The worst things to ask authors and Bram Presser on documentary fiction, hommus and Jewish punk rock

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Katherine googles the most annoying questions you can ask authors. Here’s the list.  The hosts go through each question, rating how irritating they find it.  One of the most contentious is money and sales… No surprises there.  (For more info on money, sales and other awkward stuff check out Jane Rawson and Annabel Smith’s blog series. It’s great.)

Then Katherine talks Bram Presser, author of The Book of Dirt.

Bram Presser:  Scruffy scrivener. Semi-reformed punk rocker. Recovering academic. Occasional criminal lawyer. Two-time cartoon character.

After schlepping around the world for ten years in the acclaimed punk band Yidcore, Bram Presser realized he was getting too old to sleep on concrete floors and smear hummus over himself every night. Swapping the rubber chicken for a fountain pen, he has since dedicated himself to writing. In 2011 Bram won The Age Short Story Award and since then his stories have appeared in Best Australian Stories, Award Winning Australian Writing, The Sleepers Almanac and Higher Arc. His debut novel, The Book of Dirt, was published in Australia in 2017 to wide acclaim and went on to win the NSW Premier’s Literary Award for Fiction, Best New Writer and People’s Choice Award in 2018, as well as the prestigious Voss Literary Prize. The novel was published in the USA in 2018 and recently won the Goldberg Prize for Debut Fiction at the National Jewish Book Awards.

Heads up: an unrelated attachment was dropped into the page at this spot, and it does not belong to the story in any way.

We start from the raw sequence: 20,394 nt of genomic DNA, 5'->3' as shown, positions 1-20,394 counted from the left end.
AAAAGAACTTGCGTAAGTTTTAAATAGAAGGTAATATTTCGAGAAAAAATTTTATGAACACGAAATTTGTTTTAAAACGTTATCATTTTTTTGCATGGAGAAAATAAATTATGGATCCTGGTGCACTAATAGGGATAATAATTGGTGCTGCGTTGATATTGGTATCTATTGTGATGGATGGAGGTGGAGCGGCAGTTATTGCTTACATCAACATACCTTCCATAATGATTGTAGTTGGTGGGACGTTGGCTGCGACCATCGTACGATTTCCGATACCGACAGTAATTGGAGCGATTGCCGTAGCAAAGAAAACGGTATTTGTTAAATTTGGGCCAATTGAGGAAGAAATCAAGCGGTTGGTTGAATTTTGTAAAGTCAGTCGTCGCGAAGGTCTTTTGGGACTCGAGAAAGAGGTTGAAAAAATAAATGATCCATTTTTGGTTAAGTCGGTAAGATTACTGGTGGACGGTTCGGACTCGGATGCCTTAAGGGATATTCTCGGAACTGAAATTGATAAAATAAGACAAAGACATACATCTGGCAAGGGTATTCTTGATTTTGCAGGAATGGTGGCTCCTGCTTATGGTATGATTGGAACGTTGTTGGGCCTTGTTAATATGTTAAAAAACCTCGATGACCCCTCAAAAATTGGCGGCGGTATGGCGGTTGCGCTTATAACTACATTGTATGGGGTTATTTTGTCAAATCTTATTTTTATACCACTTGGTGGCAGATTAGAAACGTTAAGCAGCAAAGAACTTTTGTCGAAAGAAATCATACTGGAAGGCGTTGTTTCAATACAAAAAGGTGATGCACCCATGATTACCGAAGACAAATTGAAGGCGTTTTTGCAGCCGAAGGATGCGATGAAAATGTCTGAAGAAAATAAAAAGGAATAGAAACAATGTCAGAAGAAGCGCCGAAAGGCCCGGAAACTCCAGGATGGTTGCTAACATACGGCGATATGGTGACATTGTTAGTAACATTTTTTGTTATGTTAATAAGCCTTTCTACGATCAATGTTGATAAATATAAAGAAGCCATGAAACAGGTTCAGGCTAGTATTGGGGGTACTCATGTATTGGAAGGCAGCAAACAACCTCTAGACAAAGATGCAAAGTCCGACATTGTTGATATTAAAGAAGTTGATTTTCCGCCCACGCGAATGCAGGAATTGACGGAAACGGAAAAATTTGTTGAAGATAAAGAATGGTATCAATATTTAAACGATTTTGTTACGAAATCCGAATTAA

Bram talks about…

‘Everyone says [G. W.] Seobald is the God of documentary fiction and he’s incredible, he is, but I wasn’t struck by it as something that could work for me until I read Dasa Drndic.’

On writing about the Holocaust:

‘The book that is always held up as problematic is The Boy in the Striped Pajamas. It minimises, sanitises… The problem with holocaust books getting huge popular currency and getting it wrong is that they become the popular narrative of what the Holocaust was. So we’re only two generations from people going, ‘It wasn’t that bad.’

‘I don’t consider it [The Book of Dirt] a Holocaust book. For me, it’s a book about how we tell stories and how we come to know the people we love.’

On getting a book deal:

‘After I signed [the contract] I went into complete create paralysis and I couldn’t write.’

Bram is on the Programming committee for Jewish Book Week.  He says:

‘People come to festivals and what have you… to learn things and immerse themselves in the culture and what have you but they also want to be entertained. These things sound be entertaining. I’ve gone and seen authors I love and they’ve been boring as crap. Whereas I’ve also seen authors who I barely knew, they were amazing and I went off and I bought all their books.’  Because of what they had to say and how they said it made me think well this is someone that I want to see on a page and spend time with.

First Time Quick Five:

Agented or unagented: Unagented

Advanced or no advance: Modest advance

ANZ or overseas rights:  Overseas rights

Festival invites or no festival invites: Not really on the festival radar

No. copies sold: For literary fiction, it sold reasonably well.

Great Debut fiction?  Bram recommends The Tenant by Roland Topor and The Everlasting Sunday by Robert Lukins.

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